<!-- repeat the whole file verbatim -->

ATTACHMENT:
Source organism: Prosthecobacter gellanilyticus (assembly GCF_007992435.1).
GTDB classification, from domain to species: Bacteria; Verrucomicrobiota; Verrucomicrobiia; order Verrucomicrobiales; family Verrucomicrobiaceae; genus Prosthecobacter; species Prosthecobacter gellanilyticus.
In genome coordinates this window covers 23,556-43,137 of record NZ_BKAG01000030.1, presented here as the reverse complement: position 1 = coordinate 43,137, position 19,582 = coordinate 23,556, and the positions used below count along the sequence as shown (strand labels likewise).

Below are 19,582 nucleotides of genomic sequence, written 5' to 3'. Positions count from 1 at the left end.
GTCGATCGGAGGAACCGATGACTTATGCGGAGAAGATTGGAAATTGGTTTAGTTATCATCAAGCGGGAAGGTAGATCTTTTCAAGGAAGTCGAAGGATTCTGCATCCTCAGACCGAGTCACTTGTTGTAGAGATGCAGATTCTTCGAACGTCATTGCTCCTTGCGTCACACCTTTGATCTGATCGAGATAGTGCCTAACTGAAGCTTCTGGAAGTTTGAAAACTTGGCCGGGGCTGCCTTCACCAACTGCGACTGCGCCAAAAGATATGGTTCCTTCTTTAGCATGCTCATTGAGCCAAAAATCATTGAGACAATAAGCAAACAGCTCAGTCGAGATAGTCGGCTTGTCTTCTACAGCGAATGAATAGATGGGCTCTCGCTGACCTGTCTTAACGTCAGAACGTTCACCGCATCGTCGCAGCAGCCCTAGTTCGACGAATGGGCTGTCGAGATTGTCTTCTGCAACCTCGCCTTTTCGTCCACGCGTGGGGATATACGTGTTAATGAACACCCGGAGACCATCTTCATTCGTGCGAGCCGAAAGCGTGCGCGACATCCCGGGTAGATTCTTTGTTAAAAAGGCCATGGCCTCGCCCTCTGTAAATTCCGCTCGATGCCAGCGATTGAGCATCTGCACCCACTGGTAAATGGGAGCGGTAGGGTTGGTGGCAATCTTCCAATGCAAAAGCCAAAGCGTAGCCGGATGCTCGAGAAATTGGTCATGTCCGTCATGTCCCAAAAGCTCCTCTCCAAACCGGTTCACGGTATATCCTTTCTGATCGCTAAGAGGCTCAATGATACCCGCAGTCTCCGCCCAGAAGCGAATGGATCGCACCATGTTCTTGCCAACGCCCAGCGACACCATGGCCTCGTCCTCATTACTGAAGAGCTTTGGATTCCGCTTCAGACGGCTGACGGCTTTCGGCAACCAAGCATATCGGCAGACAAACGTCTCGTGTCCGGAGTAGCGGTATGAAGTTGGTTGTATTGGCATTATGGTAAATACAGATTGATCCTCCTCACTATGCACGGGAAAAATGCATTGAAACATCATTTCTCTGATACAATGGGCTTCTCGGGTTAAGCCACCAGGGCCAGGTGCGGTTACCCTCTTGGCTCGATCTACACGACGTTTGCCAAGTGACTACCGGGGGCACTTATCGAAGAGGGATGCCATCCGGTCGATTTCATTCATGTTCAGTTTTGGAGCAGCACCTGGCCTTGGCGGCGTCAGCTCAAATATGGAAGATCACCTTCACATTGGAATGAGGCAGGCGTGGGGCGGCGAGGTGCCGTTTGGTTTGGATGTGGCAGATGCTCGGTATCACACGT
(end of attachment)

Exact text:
Source organism: Prosthecobacter gellanilyticus (assembly GCF_007992435.1).
GTDB classification, from domain to species: Bacteria; Verrucomicrobiota; Verrucomicrobiia; order Verrucomicrobiales; family Verrucomicrobiaceae; genus Prosthecobacter; species Prosthecobacter gellanilyticus.
In genome coordinates this window covers 23,556-43,137 of record NZ_BKAG01000030.1, presented here as the reverse complement: position 1 = coordinate 43,137, position 19,582 = coordinate 23,556, and the positions used below count along the sequence as shown (strand labels likewise).

Below are 19,582 nucleotides of genomic sequence, written 5' to 3'. Positions count from 1 at the left end.
GTCGATCGGAGGAACCGATGACTTATGCGGAGAAGATTGGAAATTGGTTTAGTTATCATCAAGCGGGAAGGTAGATCTTTTCAAGGAAGTCGAAGGATTCTGCATCCTCAGACCGAGTCACTTGTTGTAGAGATGCAGATTCTTCGAACGTCATTGCTCCTTGCGTCACACCTTTGATCTGATCGAGATAGTGCCTAACTGAAGCTTCTGGAAGTTTGAAAACTTGGCCGGGGCTGCCTTCACCAACTGCGACTGCGCCAAAAGATATGGTTCCTTCTTTAGCATGCTCATTGAGCCAAAAATCATTGAGACAATAAGCAAACAGCTCAGTCGAGATAGTCGGCTTGTCTTCTACAGCGAATGAATAGATGGGCTCTCGCTGACCTGTCTTAACGTCAGAACGTTCACCGCATCGTCGCAGCAGCCCTAGTTCGACGAATGGGCTGTCGAGATTGTCTTCTGCAACCTCGCCTTTTCGTCCACGCGTGGGGATATACGTGTTAATGAACACCCGGAGACCATCTTCATTCGTGCGAGCCGAAAGCGTGCGCGACATCCCGGGTAGATTCTTTGTTAAAAAGGCCATGGCCTCGCCCTCTGTAAATTCCGCTCGATGCCAGCGATTGAGCATCTGCACCCACTGGTAAATGGGAGCGGTAGGGTTGGTGGCAATCTTCCAATGCAAAAGCCAAAGCGTAGCCGGATGCTCGAGAAATTGGTCATGTCCGTCATGTCCCAAAAGCTCCTCTCCAAACCGGTTCACGGTATATCCTTTCTGATCGCTAAGAGGCTCAATGATACCCGCAGTCTCCGCCCAGAAGCGAATGGATCGCACCATGTTCTTGCCAACGCCCAGCGACACCATGGCCTCGTCCTCATTACTGAAGAGCTTTGGATTCCGCTTCAGACGGCTGACGGCTTTCGGCAACCAAGCATATCGGCAGACAAACGTCTCGTGTCCGGAGTAGCGGTATGAAGTTGGTTGTATTGGCATTATGGTAAATACAGATTGATCCTCCTCACTATGCACGGGAAAAATGCATTGAAACATCATTTCTCTGATACAATGGGCTTCTCGGGTTAAGCCACCAGGGCCAGGTGCGGTTACCCTCTTGGCTCGATCTACACGACGTTTGCCAAGTGACTACCGGGGGCACTTATCGAAGAGGGATGCCATCCGGTCGATTTCATTCATGTTCAGTTTTGGAGCAGCACCTGGCCTTGGCGGCGTCAGCTCAAATATGGAAGATCACCTTCACATTGGAATGAGGCAGGCGTGGGGCGGCGAGGTGCCGTTTGGTTTGGATGTGGCAGATGCTCGGTATCACACGT